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HOME : Islamic Art : Islamic Glazed Ceramics : Slip Painted Nishapur Jug
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Slip Painted Nishapur Jug - AMD.143
Origin: Central Asia
Circa: 900 AD to 1000 AD
Dimensions: 5.7" (14.5cm) high x 5.1" (13.0cm) wide
Collection: Islamic Art
Medium: Buff Earthenware
Condition: Extra Fine

Location: UAE
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The first indigenous Muslim dynasty to rule Iran following the Arab conquest, the Samanid Dynasty was founded in 819 A.D. by Saman- Khuda, a Persian vassal of the Abbasid Empire. However, not until the reign of Saman-Khuda’s great-grandson, Ismail I (892-907 A.D.), did Samanid power become extensive, eventually spreading outside of Iran and into Central Asia. The coins of the Samanids were used throughout North Asia, revealing their enormous influence on the region. Today, the Samanid Dynasty is renown as a time of cultural flourishing, especially in regards to the arts of poetry and pottery. The capital of Bukhara was also one of the cultural centers of the empire, along with the cities of Samarkand and Nishapur. Perhaps their most important influence on Islamic art was the Samanid innovation of slip painting that allowed for more refined, controlled glazed decorations on terracotta vessels and tiles. The Samanid Dynasty was a period of nationalism, where the Persian people regained power from the hands of foreign invaders. While Samanid power gradually waned throughout the 10th century in response to the rise of Turkic power in Central Asia and Afghanistan, during their rule the foundations of a native Iranian Islamic culture were firmly established.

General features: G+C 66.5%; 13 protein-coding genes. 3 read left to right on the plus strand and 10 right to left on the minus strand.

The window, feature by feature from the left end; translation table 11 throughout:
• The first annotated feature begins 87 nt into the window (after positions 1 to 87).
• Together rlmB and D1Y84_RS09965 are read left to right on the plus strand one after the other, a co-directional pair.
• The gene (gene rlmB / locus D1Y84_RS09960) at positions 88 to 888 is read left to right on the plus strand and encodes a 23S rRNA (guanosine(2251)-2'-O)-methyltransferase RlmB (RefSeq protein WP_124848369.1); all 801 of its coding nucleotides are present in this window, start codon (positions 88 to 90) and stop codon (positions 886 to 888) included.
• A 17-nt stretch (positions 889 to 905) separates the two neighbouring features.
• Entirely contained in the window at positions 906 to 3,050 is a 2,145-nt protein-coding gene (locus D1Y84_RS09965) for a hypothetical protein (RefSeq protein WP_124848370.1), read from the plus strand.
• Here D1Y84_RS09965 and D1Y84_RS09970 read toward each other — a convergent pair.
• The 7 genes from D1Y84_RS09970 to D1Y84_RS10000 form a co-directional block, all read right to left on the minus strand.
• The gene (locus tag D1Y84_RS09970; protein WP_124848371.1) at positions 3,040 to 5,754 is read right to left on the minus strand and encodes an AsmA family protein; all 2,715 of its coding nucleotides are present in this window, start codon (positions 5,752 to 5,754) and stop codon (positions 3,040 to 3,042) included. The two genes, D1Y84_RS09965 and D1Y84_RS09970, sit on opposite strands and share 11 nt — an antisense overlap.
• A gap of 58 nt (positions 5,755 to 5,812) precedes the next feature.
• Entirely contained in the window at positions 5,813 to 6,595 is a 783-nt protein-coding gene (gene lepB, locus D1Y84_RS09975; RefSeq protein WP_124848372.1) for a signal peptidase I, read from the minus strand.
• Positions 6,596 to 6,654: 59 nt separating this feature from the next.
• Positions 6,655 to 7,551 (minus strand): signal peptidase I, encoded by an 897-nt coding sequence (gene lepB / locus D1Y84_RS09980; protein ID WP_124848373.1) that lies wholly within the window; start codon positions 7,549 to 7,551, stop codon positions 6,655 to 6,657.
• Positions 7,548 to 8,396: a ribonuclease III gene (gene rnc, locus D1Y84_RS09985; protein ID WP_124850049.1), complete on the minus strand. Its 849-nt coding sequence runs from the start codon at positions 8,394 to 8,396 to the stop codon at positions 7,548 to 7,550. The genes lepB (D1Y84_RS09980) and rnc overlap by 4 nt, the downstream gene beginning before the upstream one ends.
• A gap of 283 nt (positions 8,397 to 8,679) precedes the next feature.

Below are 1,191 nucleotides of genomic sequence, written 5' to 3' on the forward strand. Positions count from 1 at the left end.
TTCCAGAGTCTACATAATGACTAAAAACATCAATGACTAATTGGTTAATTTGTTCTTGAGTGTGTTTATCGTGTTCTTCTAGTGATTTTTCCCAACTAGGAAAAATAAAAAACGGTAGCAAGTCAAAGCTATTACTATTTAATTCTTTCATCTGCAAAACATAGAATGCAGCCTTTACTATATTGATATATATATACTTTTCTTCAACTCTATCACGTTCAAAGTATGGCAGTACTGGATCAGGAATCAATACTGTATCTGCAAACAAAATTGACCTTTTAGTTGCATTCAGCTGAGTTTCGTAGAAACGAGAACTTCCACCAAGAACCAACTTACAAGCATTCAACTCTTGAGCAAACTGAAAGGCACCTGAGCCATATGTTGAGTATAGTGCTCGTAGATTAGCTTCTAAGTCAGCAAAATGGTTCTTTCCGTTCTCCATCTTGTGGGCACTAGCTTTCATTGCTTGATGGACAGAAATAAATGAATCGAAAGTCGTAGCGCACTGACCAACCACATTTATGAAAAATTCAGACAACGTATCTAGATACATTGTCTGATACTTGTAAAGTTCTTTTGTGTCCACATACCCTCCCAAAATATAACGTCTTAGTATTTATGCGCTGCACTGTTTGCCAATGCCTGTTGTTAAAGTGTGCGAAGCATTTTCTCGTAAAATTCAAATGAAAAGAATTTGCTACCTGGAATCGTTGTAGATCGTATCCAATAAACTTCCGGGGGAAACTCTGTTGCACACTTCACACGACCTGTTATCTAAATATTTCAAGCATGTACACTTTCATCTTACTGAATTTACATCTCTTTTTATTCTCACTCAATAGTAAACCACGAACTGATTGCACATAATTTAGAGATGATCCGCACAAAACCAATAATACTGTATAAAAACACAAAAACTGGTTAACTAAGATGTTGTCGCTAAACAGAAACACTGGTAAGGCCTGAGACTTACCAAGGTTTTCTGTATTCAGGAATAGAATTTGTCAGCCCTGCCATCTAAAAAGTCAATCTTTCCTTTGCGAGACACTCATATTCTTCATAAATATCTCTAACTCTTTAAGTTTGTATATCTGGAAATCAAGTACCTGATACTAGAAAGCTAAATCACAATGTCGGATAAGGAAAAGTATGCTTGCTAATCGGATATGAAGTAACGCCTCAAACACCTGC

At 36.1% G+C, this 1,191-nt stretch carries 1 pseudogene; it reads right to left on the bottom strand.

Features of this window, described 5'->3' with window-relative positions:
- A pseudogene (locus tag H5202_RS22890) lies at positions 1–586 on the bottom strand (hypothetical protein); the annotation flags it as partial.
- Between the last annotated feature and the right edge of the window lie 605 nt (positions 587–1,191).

Many Samanid slipwares are decorated with abstract designs such as the ovals around the body and pseudo glyphs on the neck of this early and rare jug. Later examples sport palmettes and scrolls. The technical and artistic quality, in the crispness of execution and sureness of placing are noteworthy even on this more primitive example. This magnificent and beautifully decorated earthenware jug is from eastern Iran, probably Nishapur. It features a white slip with black, white and red slip repeated geometric designs under a transparent glaze. The overall effect is entrancing.

For a similar example see Oliver Watson, Ceramics from Islamic Lands, cataloging the Al- Sabah Collection in the Kuwait National Museum, 2004. cat. Gb.13 JUG. - (AMD.143)


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